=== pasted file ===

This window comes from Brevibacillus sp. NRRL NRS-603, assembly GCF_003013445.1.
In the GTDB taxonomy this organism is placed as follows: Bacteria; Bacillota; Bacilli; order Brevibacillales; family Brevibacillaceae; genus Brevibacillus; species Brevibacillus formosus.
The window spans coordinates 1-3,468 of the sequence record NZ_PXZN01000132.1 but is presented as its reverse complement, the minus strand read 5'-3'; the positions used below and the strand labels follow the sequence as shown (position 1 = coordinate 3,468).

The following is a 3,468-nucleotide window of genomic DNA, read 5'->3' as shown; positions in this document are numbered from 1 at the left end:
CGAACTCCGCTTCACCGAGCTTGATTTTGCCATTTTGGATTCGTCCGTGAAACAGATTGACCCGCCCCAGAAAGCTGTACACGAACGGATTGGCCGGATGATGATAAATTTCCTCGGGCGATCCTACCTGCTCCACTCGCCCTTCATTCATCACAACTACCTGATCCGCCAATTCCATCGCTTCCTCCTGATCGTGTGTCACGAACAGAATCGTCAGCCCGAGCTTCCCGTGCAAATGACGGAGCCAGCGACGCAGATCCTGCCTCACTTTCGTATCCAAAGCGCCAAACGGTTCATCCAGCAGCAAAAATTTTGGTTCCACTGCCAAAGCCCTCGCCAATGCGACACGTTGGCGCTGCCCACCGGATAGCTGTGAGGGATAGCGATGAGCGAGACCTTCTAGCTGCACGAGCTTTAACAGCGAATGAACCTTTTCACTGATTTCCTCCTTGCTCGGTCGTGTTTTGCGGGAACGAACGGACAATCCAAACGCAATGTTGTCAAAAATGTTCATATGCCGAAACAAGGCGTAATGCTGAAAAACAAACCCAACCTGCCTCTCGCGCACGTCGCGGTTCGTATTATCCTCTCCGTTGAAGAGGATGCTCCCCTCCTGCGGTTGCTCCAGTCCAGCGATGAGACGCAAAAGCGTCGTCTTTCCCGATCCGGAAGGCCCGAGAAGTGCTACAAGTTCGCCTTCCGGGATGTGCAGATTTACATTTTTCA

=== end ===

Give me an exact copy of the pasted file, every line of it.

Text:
This window comes from Brevibacillus sp. NRRL NRS-603, assembly GCF_003013445.1.
In the GTDB taxonomy this organism is placed as follows: Bacteria; Bacillota; Bacilli; order Brevibacillales; family Brevibacillaceae; genus Brevibacillus; species Brevibacillus formosus.
The window spans coordinates 1-3,468 of the sequence record NZ_PXZN01000132.1 but is presented as its reverse complement, the minus strand read 5'-3'; the positions used below and the strand labels follow the sequence as shown (position 1 = coordinate 3,468).

The following is a 3,468-nucleotide window of genomic DNA, read 5'->3' as shown; positions in this document are numbered from 1 at the left end:
CGAACTCCGCTTCACCGAGCTTGATTTTGCCATTTTGGATTCGTCCGTGAAACAGATTGACCCGCCCCAGAAAGCTGTACACGAACGGATTGGCCGGATGATGATAAATTTCCTCGGGCGATCCTACCTGCTCCACTCGCCCTTCATTCATCACAACTACCTGATCCGCCAATTCCATCGCTTCCTCCTGATCGTGTGTCACGAACAGAATCGTCAGCCCGAGCTTCCCGTGCAAATGACGGAGCCAGCGACGCAGATCCTGCCTCACTTTCGTATCCAAAGCGCCAAACGGTTCATCCAGCAGCAAAAATTTTGGTTCCACTGCCAAAGCCCTCGCCAATGCGACACGTTGGCGCTGCCCACCGGATAGCTGTGAGGGATAGCGATGAGCGAGACCTTCTAGCTGCACGAGCTTTAACAGCGAATGAACCTTTTCACTGATTTCCTCCTTGCTCGGTCGTGTTTTGCGGGAACGAACGGACAATCCAAACGCAATGTTGTCAAAAATGTTCATATGCCGAAACAAGGCGTAATGCTGAAAAACAAACCCAACCTGCCTCTCGCGCACGTCGCGGTTCGTATTATCCTCTCCGTTGAAGAGGATGCTCCCCTCCTGCGGTTGCTCCAGTCCAGCGATGAGACGCAAAAGCGTCGTCTTTCCCGATCCGGAAGGCCCGAGAAGTGCTACAAGTTCGCCTTCCGGGATGTGCAGATTTACATTTTTCA